Injuries to the pelvis, knee, tibia and fibula have been listed as contraindications for its use in many orthopaedic and emergency medical services literature (ACS 1997, Watson & Kelikian 1998, Brinker & Miller 1999, Mihalko et al. 1999, Wood et al. 2003). Furthermore, the use of TS in children and the elderly requires further investigation. The presence of osteoporosis, arthritis, vascular disease, neuropathy and long-term steroids may complicate TS use (Wood et al 2003).
Sporadic reports of various complications resulting from use of TS or similar traction splinting devices include peroneal nerve palsies, ligamentous laxity, compartment syndrome, vascular compromise, urethral injuries and pain (Corea 1992, Watson & Kelikian 1998, Brinker & Miller 1999, Mihalko et al. 1999). Prolonged application of the TS may also result in skin breakdown. It is prudent to identify patients at higher risk of developing complications of immobilisation. They are patients who have difficulty in communicating effectively, including the very young, developmentally delayed patients or the obtunded or comatose patients; patients who have decreased sensation due to injury locally or to the spinal cord, peripheral neuropathy or following regional anaesthesia (Ragnarsson & Sell 1981, Sobel & Lyden 1991, Guyton 2005). The other group of patients in the similar group are the frail and elderly patients who have thin skin which yields easily to minor trauma due to ageing or due to being on steroids. TS use may result in skin damage to the foot, ankle, buttocks or perineum. Excessively tight fastening may result in diminished circulation to the distal extremity. The patient described here has depicted certain contraindications for its use and technique--ie the patient was an elderly, frail lady with thin skin and a tightly applied skin adhesive bandage. Stretching of the peripheral nerves with resultant neurovascular sequelae, may also occur with excessive traction. Areas of increased pressure lead to foci of decreased perfusion, resulting in pressure sores (Halanski & Noonan 2008). There is underreporting of these complications.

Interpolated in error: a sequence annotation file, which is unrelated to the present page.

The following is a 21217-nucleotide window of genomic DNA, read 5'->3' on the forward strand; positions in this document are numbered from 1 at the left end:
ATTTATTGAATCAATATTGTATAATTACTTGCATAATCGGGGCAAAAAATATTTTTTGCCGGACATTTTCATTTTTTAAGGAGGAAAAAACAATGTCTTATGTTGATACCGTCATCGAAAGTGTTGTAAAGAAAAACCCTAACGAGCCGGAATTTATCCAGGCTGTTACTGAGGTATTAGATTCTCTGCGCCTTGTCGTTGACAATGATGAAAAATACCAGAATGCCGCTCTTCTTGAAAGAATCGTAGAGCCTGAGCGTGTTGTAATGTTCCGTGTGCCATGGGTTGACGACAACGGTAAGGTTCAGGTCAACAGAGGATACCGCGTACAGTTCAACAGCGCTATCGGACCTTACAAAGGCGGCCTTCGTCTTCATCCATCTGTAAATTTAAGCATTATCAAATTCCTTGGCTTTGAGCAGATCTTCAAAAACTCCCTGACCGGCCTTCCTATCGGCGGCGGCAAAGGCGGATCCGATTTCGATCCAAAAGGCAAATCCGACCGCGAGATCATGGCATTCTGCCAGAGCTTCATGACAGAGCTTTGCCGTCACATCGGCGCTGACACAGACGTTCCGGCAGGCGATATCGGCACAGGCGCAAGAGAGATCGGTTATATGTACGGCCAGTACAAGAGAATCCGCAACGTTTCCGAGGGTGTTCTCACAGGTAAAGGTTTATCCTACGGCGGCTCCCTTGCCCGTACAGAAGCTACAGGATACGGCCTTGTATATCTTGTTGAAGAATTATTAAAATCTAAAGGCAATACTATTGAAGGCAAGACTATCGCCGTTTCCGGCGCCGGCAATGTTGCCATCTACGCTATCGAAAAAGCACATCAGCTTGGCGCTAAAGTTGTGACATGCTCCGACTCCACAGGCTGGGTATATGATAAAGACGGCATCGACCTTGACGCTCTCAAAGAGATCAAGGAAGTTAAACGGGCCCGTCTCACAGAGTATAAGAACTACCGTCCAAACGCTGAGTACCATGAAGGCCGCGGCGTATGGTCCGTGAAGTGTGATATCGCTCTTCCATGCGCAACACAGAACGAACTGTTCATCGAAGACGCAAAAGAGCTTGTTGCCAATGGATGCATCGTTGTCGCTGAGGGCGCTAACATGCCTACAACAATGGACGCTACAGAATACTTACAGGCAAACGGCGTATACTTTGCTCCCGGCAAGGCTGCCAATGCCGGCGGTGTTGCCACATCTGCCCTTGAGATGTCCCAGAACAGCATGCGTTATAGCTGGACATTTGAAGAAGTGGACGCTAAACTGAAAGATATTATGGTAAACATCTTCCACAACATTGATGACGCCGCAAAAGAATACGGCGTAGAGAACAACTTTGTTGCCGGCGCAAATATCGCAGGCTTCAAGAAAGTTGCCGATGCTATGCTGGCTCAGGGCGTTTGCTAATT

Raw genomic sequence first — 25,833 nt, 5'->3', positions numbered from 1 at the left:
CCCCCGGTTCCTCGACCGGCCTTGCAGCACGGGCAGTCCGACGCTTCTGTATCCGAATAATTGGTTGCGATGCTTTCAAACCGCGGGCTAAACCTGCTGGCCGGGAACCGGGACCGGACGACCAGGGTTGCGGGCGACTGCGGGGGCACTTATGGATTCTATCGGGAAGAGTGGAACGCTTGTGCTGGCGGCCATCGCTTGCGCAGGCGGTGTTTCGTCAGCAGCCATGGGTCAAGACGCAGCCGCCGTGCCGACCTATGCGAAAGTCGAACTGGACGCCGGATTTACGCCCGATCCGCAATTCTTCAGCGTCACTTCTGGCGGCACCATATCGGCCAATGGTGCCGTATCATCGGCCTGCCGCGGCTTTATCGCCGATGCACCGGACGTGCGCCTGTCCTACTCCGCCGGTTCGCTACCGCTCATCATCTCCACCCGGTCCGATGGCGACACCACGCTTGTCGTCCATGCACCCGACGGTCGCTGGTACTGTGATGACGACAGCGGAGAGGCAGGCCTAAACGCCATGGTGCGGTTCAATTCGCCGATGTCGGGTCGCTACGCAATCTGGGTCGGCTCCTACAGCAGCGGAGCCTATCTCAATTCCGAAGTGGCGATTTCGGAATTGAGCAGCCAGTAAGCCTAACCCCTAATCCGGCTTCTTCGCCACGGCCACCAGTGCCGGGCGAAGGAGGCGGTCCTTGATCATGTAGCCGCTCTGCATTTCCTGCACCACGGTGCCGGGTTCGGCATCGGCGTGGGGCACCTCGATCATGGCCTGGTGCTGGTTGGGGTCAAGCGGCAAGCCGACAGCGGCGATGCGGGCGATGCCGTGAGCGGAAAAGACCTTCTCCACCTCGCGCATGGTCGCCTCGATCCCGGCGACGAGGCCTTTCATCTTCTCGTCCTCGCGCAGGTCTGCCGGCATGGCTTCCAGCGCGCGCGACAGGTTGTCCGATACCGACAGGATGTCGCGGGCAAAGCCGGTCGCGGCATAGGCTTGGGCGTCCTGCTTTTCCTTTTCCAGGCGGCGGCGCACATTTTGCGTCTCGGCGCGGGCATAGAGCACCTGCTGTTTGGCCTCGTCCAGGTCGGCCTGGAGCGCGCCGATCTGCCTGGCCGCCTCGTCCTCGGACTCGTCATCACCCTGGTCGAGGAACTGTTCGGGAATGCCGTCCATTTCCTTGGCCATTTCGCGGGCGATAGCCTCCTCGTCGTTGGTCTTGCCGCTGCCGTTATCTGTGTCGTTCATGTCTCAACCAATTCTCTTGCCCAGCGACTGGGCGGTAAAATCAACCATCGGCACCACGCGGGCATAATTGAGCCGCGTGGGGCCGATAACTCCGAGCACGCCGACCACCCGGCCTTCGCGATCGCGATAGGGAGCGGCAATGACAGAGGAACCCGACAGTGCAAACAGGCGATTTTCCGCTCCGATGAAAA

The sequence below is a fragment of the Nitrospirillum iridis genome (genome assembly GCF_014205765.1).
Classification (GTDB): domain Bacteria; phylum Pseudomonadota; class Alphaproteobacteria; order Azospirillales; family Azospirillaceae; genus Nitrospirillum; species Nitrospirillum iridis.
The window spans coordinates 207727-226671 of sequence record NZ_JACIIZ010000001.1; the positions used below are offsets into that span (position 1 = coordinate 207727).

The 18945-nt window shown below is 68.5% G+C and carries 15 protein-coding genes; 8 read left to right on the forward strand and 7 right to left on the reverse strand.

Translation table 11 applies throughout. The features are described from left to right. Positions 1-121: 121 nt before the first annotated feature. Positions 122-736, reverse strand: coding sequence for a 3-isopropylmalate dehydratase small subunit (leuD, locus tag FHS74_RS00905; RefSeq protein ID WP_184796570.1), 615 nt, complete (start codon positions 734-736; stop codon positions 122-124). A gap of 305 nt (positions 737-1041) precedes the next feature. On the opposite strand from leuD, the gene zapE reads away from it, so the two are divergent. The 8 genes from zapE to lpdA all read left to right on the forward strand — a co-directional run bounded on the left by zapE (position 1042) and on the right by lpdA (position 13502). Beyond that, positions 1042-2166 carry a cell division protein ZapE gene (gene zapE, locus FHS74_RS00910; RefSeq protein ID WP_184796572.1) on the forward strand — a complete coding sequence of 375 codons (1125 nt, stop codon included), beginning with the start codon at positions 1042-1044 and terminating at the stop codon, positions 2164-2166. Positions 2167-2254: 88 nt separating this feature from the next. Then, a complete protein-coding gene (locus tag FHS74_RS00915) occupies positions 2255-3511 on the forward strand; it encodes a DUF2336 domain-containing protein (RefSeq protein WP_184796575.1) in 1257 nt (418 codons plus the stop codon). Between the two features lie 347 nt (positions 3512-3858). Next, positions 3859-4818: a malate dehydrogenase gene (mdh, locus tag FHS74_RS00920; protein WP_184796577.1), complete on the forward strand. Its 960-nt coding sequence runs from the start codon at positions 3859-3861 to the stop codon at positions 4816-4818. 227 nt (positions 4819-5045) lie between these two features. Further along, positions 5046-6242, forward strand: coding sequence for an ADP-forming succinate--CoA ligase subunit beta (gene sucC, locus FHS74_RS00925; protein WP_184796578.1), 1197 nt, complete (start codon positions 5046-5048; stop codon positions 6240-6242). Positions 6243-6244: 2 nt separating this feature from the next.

Patients should be comfortable after immediate immobilisation and hence any complaints of increased pain or neurovascular change while being splinted should be evaluated in a timely manner by a member of the medical team. The lady on TS complained of discomfort on several occasions while awaiting surgery but was reassured that her symptoms were probably due to the fracture itself. It is now well understood that elderly patients with fractures involving the proximal femur have a higher morbidity and mortality with delayed surgery. Every effort must be made to reduce the time to surgery in this group of patients as well and early mobilisation is to be encouraged. In circumstances where delays are inevitable, the indication and appropriateness of continuation of traction splint should be re-evaluated. It has been observed that application of the Thomas splint is a dying art (Figure 2 for Splint application instructions) and hence there is marked apprehension among colleagues in its application. We describe here a standard technique for its application (With permission: Ossur, Manchester 2009, www.ossur.co.uk).
There is little evidence that use of the traction splint is more efficacious than simple rigid well padded splints, pillow splints, or, in the emergency department and transport settings, a Jones's bandage (Wood et al 2003). When contraindications to traction splint use exist, in the light of the limited research support for their use these devices should be avoided. Prolonged use should be monitored to avoid skin complications.